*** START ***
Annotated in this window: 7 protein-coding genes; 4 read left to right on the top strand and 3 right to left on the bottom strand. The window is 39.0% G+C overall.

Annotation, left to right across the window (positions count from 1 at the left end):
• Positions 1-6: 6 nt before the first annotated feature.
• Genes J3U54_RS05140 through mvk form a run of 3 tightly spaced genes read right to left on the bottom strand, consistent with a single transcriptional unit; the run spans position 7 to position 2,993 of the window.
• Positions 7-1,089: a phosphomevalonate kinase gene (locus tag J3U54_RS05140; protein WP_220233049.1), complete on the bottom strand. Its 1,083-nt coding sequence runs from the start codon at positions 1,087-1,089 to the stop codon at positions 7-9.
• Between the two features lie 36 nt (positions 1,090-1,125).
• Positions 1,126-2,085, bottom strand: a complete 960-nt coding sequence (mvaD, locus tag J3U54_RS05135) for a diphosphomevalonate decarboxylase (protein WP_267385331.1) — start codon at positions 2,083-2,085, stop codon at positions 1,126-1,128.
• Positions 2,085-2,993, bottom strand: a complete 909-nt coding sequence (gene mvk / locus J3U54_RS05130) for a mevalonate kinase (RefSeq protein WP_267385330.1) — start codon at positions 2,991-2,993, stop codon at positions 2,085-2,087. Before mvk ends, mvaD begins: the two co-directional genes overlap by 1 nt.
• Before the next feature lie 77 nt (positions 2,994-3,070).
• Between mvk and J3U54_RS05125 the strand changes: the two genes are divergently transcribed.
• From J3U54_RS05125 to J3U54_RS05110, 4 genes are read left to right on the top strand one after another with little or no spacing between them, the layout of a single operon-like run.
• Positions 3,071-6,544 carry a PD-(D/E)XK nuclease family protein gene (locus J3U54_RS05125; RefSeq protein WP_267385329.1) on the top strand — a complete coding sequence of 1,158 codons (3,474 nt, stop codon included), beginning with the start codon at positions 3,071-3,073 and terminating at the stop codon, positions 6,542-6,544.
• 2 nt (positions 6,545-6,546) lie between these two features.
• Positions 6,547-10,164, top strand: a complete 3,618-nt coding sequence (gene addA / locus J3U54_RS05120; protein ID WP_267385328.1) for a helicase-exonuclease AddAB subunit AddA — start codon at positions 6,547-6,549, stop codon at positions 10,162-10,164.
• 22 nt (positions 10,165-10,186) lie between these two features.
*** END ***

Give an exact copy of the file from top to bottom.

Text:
Annotated in this window: 7 protein-coding genes; 4 read left to right on the top strand and 3 right to left on the bottom strand. The window is 39.0% G+C overall.

Annotation, left to right across the window (positions count from 1 at the left end):
• Positions 1-6: 6 nt before the first annotated feature.
• Genes J3U54_RS05140 through mvk form a run of 3 tightly spaced genes read right to left on the bottom strand, consistent with a single transcriptional unit; the run spans position 7 to position 2,993 of the window.
• Positions 7-1,089: a phosphomevalonate kinase gene (locus tag J3U54_RS05140; protein WP_220233049.1), complete on the bottom strand. Its 1,083-nt coding sequence runs from the start codon at positions 1,087-1,089 to the stop codon at positions 7-9.
• Between the two features lie 36 nt (positions 1,090-1,125).
• Positions 1,126-2,085, bottom strand: a complete 960-nt coding sequence (mvaD, locus tag J3U54_RS05135) for a diphosphomevalonate decarboxylase (protein WP_267385331.1) — start codon at positions 2,083-2,085, stop codon at positions 1,126-1,128.
• Positions 2,085-2,993, bottom strand: a complete 909-nt coding sequence (gene mvk / locus J3U54_RS05130) for a mevalonate kinase (RefSeq protein WP_267385330.1) — start codon at positions 2,991-2,993, stop codon at positions 2,085-2,087. Before mvk ends, mvaD begins: the two co-directional genes overlap by 1 nt.
• Before the next feature lie 77 nt (positions 2,994-3,070).
• Between mvk and J3U54_RS05125 the strand changes: the two genes are divergently transcribed.
• From J3U54_RS05125 to J3U54_RS05110, 4 genes are read left to right on the top strand one after another with little or no spacing between them, the layout of a single operon-like run.
• Positions 3,071-6,544 carry a PD-(D/E)XK nuclease family protein gene (locus J3U54_RS05125; RefSeq protein WP_267385329.1) on the top strand — a complete coding sequence of 1,158 codons (3,474 nt, stop codon included), beginning with the start codon at positions 3,071-3,073 and terminating at the stop codon, positions 6,542-6,544.
• 2 nt (positions 6,545-6,546) lie between these two features.
• Positions 6,547-10,164, top strand: a complete 3,618-nt coding sequence (gene addA / locus J3U54_RS05120; protein ID WP_267385328.1) for a helicase-exonuclease AddAB subunit AddA — start codon at positions 6,547-6,549, stop codon at positions 10,162-10,164.
• 22 nt (positions 10,165-10,186) lie between these two features.